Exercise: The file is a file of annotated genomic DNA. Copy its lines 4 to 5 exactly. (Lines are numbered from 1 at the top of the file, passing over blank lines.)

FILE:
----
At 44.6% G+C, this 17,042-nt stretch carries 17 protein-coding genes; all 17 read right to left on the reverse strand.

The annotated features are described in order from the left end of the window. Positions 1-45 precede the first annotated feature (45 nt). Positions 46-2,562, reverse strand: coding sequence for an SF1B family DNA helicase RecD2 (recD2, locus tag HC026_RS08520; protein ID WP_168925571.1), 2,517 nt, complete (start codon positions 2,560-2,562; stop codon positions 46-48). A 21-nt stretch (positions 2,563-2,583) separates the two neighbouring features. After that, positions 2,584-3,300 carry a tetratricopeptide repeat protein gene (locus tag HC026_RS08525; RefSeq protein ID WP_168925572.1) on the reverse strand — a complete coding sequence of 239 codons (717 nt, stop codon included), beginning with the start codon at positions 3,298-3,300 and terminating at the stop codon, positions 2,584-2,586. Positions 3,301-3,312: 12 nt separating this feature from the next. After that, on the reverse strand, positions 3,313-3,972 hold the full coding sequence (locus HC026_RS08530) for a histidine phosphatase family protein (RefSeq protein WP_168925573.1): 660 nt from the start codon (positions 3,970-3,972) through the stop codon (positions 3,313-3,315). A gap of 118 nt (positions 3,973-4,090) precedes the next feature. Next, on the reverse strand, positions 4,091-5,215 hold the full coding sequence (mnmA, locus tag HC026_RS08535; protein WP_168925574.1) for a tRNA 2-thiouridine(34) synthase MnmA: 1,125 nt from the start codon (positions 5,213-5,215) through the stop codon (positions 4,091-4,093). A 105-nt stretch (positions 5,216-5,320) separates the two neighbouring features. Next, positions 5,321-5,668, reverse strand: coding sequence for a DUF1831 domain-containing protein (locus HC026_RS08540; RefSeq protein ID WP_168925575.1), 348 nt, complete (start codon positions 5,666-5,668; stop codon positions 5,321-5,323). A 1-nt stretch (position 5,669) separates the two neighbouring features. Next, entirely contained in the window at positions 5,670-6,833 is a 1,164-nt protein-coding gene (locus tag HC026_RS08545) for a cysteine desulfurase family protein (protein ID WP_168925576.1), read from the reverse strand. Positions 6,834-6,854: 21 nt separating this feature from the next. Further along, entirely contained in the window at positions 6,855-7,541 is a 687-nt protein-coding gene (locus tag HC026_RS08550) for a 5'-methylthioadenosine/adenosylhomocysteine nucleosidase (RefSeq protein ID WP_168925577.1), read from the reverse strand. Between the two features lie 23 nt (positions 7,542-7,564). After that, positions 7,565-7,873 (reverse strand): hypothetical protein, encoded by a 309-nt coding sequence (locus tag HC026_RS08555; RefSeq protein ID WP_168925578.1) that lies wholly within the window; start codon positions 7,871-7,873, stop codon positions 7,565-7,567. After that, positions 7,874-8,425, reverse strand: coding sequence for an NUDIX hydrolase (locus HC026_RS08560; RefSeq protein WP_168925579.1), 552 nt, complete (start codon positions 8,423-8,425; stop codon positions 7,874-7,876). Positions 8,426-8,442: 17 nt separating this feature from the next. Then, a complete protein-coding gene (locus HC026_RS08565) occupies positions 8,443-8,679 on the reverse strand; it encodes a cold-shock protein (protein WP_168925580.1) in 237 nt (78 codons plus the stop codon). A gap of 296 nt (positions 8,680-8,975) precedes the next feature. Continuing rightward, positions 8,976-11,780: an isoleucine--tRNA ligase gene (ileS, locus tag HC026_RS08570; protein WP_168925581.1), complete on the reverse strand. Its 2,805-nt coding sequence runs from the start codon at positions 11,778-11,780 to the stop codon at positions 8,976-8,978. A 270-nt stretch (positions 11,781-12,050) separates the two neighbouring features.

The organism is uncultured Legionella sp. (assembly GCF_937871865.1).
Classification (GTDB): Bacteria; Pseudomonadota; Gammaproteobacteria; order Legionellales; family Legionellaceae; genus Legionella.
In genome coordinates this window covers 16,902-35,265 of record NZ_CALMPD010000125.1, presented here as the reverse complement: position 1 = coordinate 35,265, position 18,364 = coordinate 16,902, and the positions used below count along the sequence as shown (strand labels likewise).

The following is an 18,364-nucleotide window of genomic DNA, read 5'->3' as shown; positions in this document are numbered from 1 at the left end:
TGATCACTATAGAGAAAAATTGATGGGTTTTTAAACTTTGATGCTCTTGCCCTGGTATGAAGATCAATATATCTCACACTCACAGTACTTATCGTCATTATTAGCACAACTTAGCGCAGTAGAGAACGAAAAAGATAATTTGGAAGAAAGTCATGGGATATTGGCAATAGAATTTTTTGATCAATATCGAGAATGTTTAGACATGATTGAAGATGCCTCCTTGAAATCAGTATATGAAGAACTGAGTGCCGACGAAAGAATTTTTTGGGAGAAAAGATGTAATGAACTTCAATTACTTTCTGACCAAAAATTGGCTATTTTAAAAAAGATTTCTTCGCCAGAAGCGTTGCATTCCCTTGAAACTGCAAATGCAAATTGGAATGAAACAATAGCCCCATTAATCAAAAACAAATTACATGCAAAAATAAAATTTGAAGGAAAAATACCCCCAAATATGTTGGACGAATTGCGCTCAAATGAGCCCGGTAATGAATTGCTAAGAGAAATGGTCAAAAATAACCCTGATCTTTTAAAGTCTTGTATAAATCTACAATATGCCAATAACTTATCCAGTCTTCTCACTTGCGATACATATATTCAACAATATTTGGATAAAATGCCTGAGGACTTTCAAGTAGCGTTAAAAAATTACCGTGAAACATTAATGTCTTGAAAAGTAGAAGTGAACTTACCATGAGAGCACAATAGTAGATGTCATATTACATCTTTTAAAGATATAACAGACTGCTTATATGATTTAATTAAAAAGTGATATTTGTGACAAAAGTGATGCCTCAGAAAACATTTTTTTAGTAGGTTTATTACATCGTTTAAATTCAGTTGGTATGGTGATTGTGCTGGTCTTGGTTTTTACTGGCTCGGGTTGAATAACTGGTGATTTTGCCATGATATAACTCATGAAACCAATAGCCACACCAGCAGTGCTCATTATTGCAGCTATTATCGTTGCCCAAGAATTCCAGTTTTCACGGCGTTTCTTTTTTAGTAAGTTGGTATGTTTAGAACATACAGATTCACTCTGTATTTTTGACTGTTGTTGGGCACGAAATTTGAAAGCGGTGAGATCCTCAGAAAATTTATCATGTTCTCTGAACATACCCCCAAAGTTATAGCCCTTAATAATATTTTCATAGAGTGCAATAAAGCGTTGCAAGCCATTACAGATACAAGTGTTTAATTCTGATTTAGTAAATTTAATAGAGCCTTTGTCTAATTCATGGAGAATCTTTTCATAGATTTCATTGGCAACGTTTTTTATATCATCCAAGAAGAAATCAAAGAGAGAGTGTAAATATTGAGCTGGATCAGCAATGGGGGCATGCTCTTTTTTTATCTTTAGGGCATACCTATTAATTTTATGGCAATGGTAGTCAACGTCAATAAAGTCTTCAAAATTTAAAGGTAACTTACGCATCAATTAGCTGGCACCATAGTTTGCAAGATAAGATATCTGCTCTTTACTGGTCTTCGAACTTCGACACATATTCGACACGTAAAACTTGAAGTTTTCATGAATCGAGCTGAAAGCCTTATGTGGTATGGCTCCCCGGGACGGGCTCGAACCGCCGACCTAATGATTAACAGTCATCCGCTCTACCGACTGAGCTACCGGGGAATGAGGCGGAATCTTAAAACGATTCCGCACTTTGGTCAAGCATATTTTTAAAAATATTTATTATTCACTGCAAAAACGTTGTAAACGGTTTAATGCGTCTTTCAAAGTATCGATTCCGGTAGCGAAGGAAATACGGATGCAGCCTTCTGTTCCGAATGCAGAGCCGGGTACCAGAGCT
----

Classification (GTDB): Bacteria; Pseudomonadota; Gammaproteobacteria; order Legionellales; family Legionellaceae; genus Legionella.
In genome coordinates this window covers 16,902-35,265 of record NZ_CALMPD010000125.1, presented here as the reverse complement: position 1 = coordinate 35,265, position 18,364 = coordinate 16,902, and the positions used below count along the sequence as shown (strand labels likewise).